I remember her showing me how to turn a bleach bottle into a piggy bank for saving pennies.
Bodies were covered with bleach and buried, and isolation huts burned.
Last week, the Afghans did a bit of flaunting, but some also pointed out a new use for a holy modern liquid called “bleach.”
“Swaddled in protective gear” he was “sprayed down with bleach every step of the way” to ensure he was safe.
Of course, in her Neverland they bleach your teeth so white they glow and Madonna coaches you on your convincing British accent.
“Antichlors” are used as aqueous solutions and the dosage controlled in the same manner as for bleach solutions.
The first of these is the bleach, or oxidizing mixture of bromide and ferricyanide.
If ever time could bleach his own soul and conciliate hers, what, what was to become of Aphrodite?
"Lay them on the grass to bleach," said Daisy, with an air of experience.
They are the more ancient dead whose poor remains are exposed with every fall of earth, to bleach in the sun.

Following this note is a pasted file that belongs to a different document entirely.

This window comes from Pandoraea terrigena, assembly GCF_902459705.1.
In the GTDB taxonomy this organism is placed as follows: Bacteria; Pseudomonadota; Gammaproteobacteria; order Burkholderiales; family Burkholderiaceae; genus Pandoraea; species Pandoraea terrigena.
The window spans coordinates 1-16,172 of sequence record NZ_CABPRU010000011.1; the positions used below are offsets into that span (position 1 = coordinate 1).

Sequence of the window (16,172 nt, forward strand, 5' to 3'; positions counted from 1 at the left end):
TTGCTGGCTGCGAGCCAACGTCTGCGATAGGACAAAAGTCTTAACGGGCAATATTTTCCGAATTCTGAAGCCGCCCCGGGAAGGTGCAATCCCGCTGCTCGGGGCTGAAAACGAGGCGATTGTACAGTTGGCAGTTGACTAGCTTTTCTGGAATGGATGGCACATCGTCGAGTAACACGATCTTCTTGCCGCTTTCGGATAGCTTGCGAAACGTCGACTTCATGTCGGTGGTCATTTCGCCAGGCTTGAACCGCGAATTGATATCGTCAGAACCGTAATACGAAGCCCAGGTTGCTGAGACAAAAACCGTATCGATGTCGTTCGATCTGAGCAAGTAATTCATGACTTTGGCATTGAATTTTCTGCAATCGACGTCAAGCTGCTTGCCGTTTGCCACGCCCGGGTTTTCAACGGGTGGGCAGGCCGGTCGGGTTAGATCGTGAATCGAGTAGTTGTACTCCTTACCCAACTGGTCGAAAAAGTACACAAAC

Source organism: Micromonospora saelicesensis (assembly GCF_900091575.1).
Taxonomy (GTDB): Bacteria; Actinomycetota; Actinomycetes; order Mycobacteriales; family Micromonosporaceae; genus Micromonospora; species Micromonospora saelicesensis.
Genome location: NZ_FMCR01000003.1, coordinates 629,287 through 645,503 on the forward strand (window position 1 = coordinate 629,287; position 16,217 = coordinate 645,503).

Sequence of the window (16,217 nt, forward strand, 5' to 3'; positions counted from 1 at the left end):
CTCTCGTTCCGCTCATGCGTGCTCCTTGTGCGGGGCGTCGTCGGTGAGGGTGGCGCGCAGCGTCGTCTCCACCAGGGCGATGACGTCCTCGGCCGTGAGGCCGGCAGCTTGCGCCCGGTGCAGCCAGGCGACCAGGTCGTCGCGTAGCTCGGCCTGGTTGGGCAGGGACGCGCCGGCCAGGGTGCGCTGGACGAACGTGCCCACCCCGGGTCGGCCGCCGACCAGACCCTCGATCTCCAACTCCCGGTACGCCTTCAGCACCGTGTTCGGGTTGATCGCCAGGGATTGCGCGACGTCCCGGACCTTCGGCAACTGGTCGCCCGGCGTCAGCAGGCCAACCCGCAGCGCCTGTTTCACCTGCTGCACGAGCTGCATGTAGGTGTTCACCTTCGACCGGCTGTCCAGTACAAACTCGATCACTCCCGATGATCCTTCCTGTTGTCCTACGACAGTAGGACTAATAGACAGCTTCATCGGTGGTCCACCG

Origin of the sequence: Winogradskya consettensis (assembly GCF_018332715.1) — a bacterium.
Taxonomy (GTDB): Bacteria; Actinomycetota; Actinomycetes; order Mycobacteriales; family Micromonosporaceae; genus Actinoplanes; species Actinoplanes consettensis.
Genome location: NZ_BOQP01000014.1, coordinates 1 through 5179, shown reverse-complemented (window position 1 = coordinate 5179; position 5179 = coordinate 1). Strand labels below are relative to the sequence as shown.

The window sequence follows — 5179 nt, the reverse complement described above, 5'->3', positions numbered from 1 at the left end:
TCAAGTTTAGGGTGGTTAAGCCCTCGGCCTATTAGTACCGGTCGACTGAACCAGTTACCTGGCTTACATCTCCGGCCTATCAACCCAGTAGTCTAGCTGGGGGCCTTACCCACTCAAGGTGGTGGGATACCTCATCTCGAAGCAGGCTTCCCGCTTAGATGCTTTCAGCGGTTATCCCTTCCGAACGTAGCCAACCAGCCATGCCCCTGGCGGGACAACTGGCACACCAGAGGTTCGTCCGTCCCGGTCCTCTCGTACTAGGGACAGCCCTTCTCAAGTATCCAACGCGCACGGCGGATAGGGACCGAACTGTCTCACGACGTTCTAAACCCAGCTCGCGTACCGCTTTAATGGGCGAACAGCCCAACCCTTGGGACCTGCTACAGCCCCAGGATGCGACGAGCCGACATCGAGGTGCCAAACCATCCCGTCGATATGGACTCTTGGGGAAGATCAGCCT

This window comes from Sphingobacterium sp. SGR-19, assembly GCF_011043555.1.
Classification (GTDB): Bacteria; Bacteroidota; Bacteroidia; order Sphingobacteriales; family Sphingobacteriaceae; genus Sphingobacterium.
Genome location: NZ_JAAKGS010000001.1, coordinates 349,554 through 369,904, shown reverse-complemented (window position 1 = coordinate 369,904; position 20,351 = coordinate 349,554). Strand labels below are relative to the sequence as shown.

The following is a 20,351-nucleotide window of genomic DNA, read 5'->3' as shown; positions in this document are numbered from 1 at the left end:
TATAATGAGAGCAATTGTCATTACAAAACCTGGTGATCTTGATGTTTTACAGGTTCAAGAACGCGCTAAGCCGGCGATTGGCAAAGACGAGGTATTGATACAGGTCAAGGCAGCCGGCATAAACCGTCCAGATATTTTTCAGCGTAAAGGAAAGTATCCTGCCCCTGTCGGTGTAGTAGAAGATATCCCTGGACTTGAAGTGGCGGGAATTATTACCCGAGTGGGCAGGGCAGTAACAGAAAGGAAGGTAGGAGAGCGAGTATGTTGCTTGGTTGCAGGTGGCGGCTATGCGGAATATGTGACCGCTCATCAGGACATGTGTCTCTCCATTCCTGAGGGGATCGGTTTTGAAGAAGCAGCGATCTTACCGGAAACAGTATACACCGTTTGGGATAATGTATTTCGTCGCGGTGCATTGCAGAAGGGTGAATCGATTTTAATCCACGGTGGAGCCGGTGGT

Old English blæcan "bleach, whiten," from Proto-Germanic *blaikjan "to make white" (cf. Old Saxon blek, Old Norse bleikr, Dutch bleek, Old High German bleih, German bleich "pale;" Old Norse bleikja, Dutch bleken, German bleichen "to bleach"), from PIE root *bhel- (1) "to shine, flash, burn" (cf. Sanskrit bhrajate "shines;" Greek phlegein "to burn;" Latin flamma "flame," fulmen "lightning," fulgere "to shine, flash," flagrare "to burn;" Old Church Slavonic belu "white;" Lithuanian balnas "pale").
The same root probably produced black; perhaps because both black and white are colorless, or because both are associated with burning. Cf. Old English scimian, related to the source of shine (n.), meaning both "to shine" and "to dim, grow dusky, grow dark." Related: Bleached; bleaching.
"act of bleaching," 1887; "a bleaching agent," 1898, probably directly from bleach (v.). The Old English noun blæce meant "leprosy;" Late Old English also had blæco "paleness," and Middle English had blech "whitening or bleaching agent."